United trailed for much of Sunday's Premier League game at Old Trafford before two quick goals in the closing 10 minutes sent them on the way towards what looked like victory, but Darren Bent pounced deep into injury-time to earn the struggling Cottagers a 2-2 draw.
The result dealt United another blow in their bid to qualify for the Champions League next season, leaving them nine points adrift of fourth-placed Liverpool.
Asked if he could have predicted United's struggles, Moyes said: "Probably not. It's been a bit like that this season, but today was as bad as it gets.
"You could say that it was maybe mental softness that we didn't see the job out. I would agree with that."
But Moyes saw plenty of positives in his side's performance, with United dominating possession and chances to the point where going scoreless for the first 78 minutes almost beggared belief.
"We dominated the game," added the United boss. "Being one down was bad enough. The amount of attempts, chances and play we had was unbelievable. How we didn't win, I have no idea.
"You can have as much possession as you like. We should have scored more. You've got to try to keep making it work. The players tried that and eventually the goals did come.
"Even when it was 2-1 and they put up five minutes of added time, Fulham never came up the pitch, they left us with the ball, so it was nearly a case of just playing out time, but we gave away a diabolical second goal.
"The players are hurting, I can see every day they are hurting because the results aren't going the way they want.
"But we have a good team and there will be very few teams desperate to play us, that's for sure."
United are now nine points adrift of the top four and in danger of missing out on a place in the UEFA Champions League.
Asked if the Red Devils can still break into that elite group, Moyes said: "We'll do our best."
United flung a record 81 crosses into the Fulham box, but with 6ft 7in centre-back Dan Burn in the away side, visiting head coach Rene Meulensteen said his team were well prepared for everything the hosts threw at them.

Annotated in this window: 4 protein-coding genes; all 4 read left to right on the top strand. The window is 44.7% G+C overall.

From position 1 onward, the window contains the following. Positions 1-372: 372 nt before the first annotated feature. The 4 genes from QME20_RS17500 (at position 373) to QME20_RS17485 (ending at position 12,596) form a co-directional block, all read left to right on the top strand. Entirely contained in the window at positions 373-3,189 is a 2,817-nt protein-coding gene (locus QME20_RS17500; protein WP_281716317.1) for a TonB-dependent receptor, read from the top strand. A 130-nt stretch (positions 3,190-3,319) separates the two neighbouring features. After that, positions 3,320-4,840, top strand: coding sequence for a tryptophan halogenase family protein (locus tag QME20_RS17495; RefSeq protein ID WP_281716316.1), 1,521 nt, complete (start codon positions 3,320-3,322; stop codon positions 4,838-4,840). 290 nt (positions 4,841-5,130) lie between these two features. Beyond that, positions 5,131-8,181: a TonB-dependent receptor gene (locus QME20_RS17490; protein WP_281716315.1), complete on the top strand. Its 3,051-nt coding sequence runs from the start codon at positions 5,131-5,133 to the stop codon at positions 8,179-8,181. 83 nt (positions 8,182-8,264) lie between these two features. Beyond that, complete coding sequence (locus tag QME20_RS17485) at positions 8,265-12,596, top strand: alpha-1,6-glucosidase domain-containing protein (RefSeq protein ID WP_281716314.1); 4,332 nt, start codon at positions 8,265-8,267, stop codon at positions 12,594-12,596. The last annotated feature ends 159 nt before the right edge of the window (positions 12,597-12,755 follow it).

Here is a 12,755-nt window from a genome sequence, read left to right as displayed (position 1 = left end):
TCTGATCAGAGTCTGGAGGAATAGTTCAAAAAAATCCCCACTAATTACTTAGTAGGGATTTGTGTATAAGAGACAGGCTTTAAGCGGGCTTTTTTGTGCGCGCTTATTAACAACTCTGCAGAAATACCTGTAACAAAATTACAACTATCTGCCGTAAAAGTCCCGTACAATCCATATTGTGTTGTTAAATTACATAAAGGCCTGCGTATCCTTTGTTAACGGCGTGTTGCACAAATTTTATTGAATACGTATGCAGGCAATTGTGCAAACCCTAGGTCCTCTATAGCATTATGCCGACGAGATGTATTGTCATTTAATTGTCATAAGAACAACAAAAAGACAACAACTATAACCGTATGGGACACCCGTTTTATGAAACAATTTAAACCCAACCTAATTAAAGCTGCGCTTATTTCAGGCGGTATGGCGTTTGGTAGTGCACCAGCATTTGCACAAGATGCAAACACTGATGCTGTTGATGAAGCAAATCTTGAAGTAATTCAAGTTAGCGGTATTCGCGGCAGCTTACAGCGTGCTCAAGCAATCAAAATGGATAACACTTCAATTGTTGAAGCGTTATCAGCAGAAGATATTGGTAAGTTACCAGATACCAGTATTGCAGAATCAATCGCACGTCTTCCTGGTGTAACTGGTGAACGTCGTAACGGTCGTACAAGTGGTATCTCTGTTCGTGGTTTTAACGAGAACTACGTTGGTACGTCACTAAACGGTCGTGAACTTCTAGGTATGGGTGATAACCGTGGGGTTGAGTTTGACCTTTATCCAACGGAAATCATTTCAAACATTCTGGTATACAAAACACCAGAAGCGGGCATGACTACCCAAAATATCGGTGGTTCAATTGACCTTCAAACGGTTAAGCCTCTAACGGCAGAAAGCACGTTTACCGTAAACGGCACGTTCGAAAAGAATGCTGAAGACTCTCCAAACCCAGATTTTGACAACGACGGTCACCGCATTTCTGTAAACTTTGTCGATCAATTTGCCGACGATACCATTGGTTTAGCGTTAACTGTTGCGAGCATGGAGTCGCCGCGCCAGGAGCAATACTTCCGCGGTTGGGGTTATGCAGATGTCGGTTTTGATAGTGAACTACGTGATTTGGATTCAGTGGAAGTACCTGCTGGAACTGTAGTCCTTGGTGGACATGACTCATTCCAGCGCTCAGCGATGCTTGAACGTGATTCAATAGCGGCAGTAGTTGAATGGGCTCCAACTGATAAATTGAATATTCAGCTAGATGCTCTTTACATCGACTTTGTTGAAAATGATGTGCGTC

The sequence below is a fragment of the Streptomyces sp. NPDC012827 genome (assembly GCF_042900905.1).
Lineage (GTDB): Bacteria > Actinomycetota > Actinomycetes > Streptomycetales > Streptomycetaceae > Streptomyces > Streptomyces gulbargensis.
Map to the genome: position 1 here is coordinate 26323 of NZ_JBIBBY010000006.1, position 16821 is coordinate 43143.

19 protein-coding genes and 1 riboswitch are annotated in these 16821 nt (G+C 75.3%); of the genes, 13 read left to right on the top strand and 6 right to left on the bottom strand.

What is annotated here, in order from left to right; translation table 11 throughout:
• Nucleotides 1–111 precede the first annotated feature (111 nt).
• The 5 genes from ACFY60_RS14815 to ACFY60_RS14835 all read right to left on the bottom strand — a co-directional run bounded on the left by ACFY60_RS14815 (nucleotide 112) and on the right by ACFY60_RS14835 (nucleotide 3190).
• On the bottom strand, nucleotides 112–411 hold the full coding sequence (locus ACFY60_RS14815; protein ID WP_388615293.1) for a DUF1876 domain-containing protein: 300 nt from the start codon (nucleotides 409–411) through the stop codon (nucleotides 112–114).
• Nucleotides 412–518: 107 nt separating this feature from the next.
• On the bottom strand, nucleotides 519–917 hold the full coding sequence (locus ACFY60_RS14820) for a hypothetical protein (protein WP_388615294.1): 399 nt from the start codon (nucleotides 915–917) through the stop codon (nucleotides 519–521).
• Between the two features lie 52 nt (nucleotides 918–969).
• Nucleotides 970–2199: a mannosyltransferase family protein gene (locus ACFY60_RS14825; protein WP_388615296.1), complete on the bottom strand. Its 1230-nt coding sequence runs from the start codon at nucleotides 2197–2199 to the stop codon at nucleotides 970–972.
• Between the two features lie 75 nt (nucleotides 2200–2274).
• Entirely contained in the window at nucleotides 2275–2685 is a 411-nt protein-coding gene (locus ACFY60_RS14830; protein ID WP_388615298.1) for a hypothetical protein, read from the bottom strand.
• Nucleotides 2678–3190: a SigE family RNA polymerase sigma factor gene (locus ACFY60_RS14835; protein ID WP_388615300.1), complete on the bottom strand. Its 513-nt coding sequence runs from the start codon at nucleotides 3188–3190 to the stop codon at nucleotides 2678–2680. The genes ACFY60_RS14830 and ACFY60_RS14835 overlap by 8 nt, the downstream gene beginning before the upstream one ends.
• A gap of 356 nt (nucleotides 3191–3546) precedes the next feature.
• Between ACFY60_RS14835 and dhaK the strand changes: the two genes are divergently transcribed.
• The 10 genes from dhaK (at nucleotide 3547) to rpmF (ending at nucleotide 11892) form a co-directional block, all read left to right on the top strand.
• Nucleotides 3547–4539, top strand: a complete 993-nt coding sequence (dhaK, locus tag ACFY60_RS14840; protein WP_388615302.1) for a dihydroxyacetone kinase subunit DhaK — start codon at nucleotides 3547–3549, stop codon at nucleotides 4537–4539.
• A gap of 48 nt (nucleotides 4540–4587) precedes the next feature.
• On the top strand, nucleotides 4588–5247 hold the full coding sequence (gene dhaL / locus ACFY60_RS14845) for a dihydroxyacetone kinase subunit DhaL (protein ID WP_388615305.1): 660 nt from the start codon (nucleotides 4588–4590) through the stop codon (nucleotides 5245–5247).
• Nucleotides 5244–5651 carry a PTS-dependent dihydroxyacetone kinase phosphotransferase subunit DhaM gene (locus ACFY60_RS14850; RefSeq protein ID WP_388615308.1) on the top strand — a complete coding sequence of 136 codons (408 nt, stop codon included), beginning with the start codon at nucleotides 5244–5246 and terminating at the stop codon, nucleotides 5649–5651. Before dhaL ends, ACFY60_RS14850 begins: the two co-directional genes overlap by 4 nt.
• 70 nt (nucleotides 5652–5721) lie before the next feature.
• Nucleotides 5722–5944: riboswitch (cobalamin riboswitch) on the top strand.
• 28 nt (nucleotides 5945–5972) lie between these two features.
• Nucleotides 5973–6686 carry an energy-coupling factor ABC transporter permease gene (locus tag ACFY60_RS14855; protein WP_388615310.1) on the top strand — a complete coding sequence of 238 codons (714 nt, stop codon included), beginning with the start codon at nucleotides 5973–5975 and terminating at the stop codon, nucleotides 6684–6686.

"When I saw Manchester United, I thought the game-plan was quite straight forward - get it wide, get it in," said Meulensteen, who walked away from Old Trafford last summer following a long spell among Ferguson's backroom staff.
"If you're well organised and the goalkeeper is in good positions to come and collect the ball, it can be easy [to defend against].
"You need a little bit of creativity and a bit of variety at times to open [teams] up. It was partly straight forward.
"We know that we had to be more compact and tight in wide areas because United would cross the ball a lot."
"I don't think you can look at those stats and say how well Manchester United played," explained Carragher on Sky Sports.
"I think the way Fulham played, you were always going to batter them on the stats. Fulham looked more comfortable out of possession. When they had the ball, they did not really know what they wanted to do - I have never see a team defend so deep in my life.
"United may have had more crosses than we have ever had - but it was not the quality of crosses you would expect from Manchester United."
Former assistant manager Mike Phelan agrees and says that the quality from United just was not there.
"To say that was disappointing would be an understatement, it is more devastating than anything else," added Phelan.
"We saw what Fulham did to Manchester United is what Manchester United usually do to other teams - they win the game when they have to.
"It was an unbelievable game from a tactic point of view. You see Fulham defending, defending and defending - their game plan was really working. And then it wasn't working and then it was back on track again.
"All credit to Fulham, whose game plan came through in the end, but massive disappointment for Manchester United who really should be winning football matches with all those attempts on goal. The quality was just not there.
"Stats can give you a false impression and can hurt United more, they dominated in possession but did not win the game. You can harp on and harp on about possession but in reality that is not always what the game is about; it's about winning the game and creating chances to score goals."